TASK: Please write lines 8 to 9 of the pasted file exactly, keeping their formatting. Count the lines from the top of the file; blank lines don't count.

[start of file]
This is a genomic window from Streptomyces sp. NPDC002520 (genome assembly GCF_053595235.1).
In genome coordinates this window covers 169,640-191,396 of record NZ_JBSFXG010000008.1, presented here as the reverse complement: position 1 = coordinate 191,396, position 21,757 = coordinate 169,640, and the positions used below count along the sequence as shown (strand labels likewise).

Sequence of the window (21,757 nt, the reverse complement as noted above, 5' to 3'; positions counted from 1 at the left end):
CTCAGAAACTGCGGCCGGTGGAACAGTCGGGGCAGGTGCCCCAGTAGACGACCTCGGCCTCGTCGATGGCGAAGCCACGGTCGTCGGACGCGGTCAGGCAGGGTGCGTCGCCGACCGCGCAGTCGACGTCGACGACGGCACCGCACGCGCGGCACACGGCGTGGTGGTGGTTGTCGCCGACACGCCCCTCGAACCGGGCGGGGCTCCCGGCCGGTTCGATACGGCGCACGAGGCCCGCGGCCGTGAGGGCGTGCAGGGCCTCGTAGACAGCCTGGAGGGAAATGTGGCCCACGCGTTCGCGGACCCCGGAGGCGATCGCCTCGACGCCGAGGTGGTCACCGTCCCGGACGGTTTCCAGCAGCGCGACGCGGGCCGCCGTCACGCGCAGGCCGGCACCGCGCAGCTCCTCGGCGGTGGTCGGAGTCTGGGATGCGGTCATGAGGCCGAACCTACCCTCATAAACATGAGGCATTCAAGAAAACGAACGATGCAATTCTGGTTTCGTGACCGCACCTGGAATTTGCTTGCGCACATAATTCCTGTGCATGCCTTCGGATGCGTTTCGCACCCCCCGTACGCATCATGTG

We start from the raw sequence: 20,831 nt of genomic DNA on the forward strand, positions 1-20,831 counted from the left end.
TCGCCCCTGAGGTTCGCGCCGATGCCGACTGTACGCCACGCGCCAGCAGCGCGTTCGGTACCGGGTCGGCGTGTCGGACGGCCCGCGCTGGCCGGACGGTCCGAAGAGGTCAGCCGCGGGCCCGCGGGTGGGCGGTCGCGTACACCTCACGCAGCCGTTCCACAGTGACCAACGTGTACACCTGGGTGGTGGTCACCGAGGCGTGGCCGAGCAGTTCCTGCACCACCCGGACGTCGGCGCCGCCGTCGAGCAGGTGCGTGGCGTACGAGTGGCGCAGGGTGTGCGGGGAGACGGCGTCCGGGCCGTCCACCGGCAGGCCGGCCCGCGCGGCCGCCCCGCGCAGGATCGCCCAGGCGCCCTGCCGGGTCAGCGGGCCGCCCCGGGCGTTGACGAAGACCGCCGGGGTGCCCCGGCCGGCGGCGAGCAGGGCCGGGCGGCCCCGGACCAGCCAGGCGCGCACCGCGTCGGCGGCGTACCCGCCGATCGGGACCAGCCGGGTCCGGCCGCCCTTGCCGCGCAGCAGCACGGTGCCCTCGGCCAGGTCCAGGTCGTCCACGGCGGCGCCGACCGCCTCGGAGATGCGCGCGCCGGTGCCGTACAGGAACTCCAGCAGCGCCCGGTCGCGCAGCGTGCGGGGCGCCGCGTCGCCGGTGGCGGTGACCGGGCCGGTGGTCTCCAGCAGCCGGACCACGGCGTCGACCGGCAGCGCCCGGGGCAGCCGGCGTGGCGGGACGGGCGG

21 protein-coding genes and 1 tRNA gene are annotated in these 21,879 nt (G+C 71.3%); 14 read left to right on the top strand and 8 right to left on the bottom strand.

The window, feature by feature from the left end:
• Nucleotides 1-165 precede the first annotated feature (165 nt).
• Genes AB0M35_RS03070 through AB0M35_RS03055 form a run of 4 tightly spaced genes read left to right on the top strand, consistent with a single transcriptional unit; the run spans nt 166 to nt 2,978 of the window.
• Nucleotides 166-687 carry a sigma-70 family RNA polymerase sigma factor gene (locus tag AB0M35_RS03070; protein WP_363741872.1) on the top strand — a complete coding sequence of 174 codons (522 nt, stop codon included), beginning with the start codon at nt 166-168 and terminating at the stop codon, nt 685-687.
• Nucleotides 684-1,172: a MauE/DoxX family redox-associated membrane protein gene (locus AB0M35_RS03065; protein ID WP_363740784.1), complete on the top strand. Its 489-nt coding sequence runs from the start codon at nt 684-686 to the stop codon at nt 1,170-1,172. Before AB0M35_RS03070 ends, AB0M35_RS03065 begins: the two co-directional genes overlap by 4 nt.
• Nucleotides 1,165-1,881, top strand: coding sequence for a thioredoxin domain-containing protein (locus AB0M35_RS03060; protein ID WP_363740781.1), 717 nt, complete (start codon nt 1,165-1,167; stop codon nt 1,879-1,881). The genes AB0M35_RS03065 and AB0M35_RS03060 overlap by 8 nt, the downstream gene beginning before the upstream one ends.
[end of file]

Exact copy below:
The window, feature by feature from the left end:
• Nucleotides 1-165 precede the first annotated feature (165 nt).